“Is That Protected?”

Protective orders are on the rise as insurers have become increasingly reluctant to produce documents, including an insured’s claim and underwriting files, for fear of exposing confidential and proprietary information to competitors. Successfully protecting these documents is dependent on the issues in the case and how narrowly tailored the protective order is. Under Rule 26(c), Fed. R. Civ. P., a party may seek a protective order to limit the dissemination of proprietary and confidential information. The moving party must show good cause why the order should be granted. Courts have “broad latitude to grant protective orders to prevent disclosure of materials for many types of information, including, but not limited to, trade secrets or other confidential research, development, or commercial information.” Phillips ex rel. Byrd v. General Motors Corp., 307 F.3d 1206 (9th Cir. 2002). In determining whether to grant a protective order, courts weigh whether:

  1. disclosure will violate privacy interests;
  2. disclosure will cause embarrassment;
  3. the information is sought for a legitimate purpose;
  4. the information is important to public health and safety;
  5. sharing the information will promote fairness and efficiency;
  6. the party benefitting from the order is a private or public official; and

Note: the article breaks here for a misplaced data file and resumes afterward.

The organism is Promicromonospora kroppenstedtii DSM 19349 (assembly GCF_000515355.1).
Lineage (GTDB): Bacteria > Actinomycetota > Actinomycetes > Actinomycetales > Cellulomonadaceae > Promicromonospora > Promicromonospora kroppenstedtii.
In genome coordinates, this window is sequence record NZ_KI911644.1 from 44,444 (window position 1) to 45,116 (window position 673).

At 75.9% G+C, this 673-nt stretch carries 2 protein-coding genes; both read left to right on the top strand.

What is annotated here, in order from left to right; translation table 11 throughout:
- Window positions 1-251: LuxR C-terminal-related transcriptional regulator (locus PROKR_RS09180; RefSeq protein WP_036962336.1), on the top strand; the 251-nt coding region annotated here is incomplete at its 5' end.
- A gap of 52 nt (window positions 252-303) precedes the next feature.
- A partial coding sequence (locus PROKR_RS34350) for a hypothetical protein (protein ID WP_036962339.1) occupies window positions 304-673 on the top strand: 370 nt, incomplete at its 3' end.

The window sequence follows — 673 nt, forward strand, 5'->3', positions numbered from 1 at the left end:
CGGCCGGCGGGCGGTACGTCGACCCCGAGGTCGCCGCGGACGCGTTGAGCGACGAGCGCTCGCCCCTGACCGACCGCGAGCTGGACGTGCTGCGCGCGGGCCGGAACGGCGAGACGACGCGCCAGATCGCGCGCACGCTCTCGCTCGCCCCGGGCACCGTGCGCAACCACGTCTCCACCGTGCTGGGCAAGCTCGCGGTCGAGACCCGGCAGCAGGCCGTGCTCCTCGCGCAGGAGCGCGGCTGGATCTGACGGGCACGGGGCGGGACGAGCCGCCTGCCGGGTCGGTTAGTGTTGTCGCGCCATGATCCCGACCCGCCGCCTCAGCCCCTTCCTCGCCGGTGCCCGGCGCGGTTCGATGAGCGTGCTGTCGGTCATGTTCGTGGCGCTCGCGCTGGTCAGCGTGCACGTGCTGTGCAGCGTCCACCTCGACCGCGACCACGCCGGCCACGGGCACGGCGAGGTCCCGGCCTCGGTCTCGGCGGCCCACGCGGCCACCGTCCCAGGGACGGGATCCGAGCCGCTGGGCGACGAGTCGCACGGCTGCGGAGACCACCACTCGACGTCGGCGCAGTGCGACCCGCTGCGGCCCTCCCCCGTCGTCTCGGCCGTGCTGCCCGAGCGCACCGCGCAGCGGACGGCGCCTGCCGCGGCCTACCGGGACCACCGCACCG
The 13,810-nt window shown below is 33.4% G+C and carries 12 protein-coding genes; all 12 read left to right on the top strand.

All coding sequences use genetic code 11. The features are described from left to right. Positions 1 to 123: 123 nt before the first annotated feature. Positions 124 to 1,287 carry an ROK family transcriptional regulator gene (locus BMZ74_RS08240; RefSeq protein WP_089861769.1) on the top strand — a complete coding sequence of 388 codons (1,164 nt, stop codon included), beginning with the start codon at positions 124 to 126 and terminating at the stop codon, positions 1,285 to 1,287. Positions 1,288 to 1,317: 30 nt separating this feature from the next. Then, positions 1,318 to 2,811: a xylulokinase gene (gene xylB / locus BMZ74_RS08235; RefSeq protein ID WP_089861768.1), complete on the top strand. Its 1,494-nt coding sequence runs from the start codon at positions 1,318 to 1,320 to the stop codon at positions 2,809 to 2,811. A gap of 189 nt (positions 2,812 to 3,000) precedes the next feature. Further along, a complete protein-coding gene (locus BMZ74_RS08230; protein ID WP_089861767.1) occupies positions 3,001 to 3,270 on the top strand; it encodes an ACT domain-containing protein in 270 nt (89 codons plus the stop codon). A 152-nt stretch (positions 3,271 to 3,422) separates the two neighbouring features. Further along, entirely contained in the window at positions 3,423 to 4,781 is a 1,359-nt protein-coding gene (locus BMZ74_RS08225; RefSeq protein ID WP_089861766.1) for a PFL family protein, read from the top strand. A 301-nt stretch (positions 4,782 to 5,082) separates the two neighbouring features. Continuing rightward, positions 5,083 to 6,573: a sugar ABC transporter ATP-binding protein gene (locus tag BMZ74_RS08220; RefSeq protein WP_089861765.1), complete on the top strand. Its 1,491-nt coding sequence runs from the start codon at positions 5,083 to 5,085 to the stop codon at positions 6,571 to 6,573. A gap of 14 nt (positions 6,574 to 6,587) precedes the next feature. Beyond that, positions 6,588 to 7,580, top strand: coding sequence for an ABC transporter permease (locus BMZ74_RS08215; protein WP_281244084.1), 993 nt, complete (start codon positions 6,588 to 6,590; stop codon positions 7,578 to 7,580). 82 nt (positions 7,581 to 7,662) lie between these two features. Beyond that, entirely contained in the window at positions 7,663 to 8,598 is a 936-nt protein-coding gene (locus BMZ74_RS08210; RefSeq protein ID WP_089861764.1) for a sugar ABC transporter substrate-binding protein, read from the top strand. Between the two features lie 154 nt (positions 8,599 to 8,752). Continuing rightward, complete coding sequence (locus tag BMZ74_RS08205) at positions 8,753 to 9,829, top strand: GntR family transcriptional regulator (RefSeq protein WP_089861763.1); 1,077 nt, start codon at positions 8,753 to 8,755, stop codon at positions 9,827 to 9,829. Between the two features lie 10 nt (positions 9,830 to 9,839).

7. the case involves issues important to the public.

Glenmede Trust Co. v. Thompson, 56 F.3d 476,483 (3rd Cir. 1995). When information being sought is important to public health and safety, is sought by a public official or entity, or involves issues important to the public in general, the courts are more apt to deny the motion for protective order. See Pansy v. Borough of Stroudsburg, 23 F.3d 72, 787-88 (3rd Cir. 1994).Conversely, the courts are more inclined to grant protective orders when the litigation involves private individuals and does not involve public issues. Id. Insurers can argue that a protective order should be granted because they are private entities and bad faith, breach of contract and rescission cases rarely involve matters of public concern. Insurers can further their likelihood for success by arguing that an insured’s underwriting and claim files, correspondence and phone logs reflect their policies, procedures and methods for evaluating and investigating claims and rescinding or extending coverage, and disseminating these documents outside of the litigation will expose those policies and procedures to their competitors, who could use it to the insurer’s financial detriment.

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